Here are the five biggest surprises so far in the 2011 season.
5. Tribe Revival
The 2010 Cleveland Indians had their share of problems: they were one of the worst hitting teams in the league, their pitching staff gave up the most home runs in baseball, and they also walked more batters than any other club except one. So, there was little reason to believe 2011 would be much different for the Indians, who finished last and lost 93 games in 2010. But, the Indians are one of the youngest teams in the league, and maturity has come sooner than anyone anticipated. The Indians have led the AL East most of the season, helped by an eight-game winning streak early in the year and 18 wins in April. The keys have been the performance of the bullpen, namely Chris Perez, Vinnie Pestano, Rafael Perez, and Tony Sipp. 25-year old Asdrubal Cabrera has emerged as a star, with 12 homers already in 2011- twice as many as he’s hit in any other season before. Cabrera is also a dazzling defensive shortstop. The Tribe have come back to the pack with lackluster play in May and June, and they may not win the division, but with the maturity of their young players they’re one of the surprises so far this season.
4. Rays are Still Relevant
The Rays won 96 games and their second AL East title in 2010, but they weren’t expected to contend at all this year after an off-season where players left Tampa Bay like a hurricane was approaching. Joe Maddon’s club has a new DH, a new first baseman, new left fielder, new right fielder, and new shortstop. But led by the hot bats of Matt Joyce and Casey Kotchman, and the performance of the Rays bullpen (with well-traveled closer Kyle Farnsworth), the Rays are right in the mix in the very competitive AL East. Three outstanding starting pitchers are also leading the way: James Shields, David Price, and Jeremy Hellickson. All three are under the age of 20, with Price and Hellickson under 26. That bodes well for Maddon and the Rays long-term success.
3. Diamondbacks Show Bite Under Gibby
Like the Indians, the Arizona Diamondbacks were woeful in 2010, losing 97 games and finishing in the cellar of the NL West. The club axed manager A.J. Hinch at mid-season and brought in Kirk Gibson, he of the many clutch dramatic post-season home runs. Gibson has brought his trademark intensity with him to his new role as skipper, navigating the team to the top of the division much of the 2011 campaign. He’s also shown surprising skill at handling a largely patched-together pitching staff.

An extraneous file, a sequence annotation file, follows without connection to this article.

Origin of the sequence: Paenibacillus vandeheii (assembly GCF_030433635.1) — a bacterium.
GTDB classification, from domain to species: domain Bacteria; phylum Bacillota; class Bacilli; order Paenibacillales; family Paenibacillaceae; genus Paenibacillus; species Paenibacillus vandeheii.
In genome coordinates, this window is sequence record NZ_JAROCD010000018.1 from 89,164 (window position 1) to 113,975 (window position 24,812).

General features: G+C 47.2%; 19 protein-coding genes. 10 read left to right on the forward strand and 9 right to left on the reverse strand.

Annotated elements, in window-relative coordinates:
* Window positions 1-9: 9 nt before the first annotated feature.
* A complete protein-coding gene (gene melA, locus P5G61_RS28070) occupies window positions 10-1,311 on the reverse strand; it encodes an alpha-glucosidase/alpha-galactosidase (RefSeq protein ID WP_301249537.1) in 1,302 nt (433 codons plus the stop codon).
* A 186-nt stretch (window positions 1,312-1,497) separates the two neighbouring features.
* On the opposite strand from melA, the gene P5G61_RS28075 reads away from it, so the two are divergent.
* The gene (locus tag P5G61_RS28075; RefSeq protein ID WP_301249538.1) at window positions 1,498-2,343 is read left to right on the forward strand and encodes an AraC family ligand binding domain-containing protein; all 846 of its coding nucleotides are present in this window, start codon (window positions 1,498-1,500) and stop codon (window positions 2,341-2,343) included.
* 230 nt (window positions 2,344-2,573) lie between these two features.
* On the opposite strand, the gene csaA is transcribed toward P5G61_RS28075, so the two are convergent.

2. Bucs Back from the Dead
Since they lost a heartbreaking Game Seven of the 1992 National League Championship Series to Atlanta, the Pirates have endured 18 straight losing seasons. In their last six seasons they’ve lost at least 94 games every year, including 105 in 2010. It’s a horrifying time to be a Pirates fan. The once proud franchise has fallen apart and become a laughingstock in all of sports. But, in 2011, that may all be changing under new manager Clint Hurdle. Hurdle knows something about reclamation projects, he was on the staff of the Rockies when that club surprised everyone by winning the NL flag in 2005. Thanks to the exciting play of center fielder Andrew McCutchen the Pirates are over .500 this late in the season for the first time since 1999. The quartet of starters Kevin Correia, Charlie Morton, Jeff Karstens, and Paul Maholm each have ERA’s under 3.75 and Hurdle has concerted Joel Hanrahan into the NL’s best closer so far in tha 2011. The Bucs may not make the post-season in 2011, but they’re no longer pushovers.
1. The Puzzling Minnesota Twins
For a decade the Minnesota Twins have been one of baseball’s success stories. A small market team with a rabid fan base that contends for the playoffs every year while playing exciting and sound baseball. The Twins have won six AL Central titles in the last nine seasons, and they were chosen by most experts to win again in 2011. But the Twins inexplicably collapsed the first two months of the season, burying themselves 16 1/2 games out of first after the Tigers completed a sweep of them on June 1. At that, Ron Gardenhire’s club was in unfamiliar territory – 20 games under .500. Adding injury to insult, the Twins have had several key players on the disabled list, including catcher Joe Mauer, closer Joe Nathan, Justin Morneau, Jim Thome, Jason Kubel, and Denard Span. Just as puzzling as their dreadful start to the season is their play since their nadir: the Twins are 10-2 since that loss to Detroit and have nearly cut their deficit in the standings in half. Amazingly, with roughly 90 games to play and Mauer being activated from the DL this weekend, the Twins can’t be counted out yet in the topsy turvy AL Central race.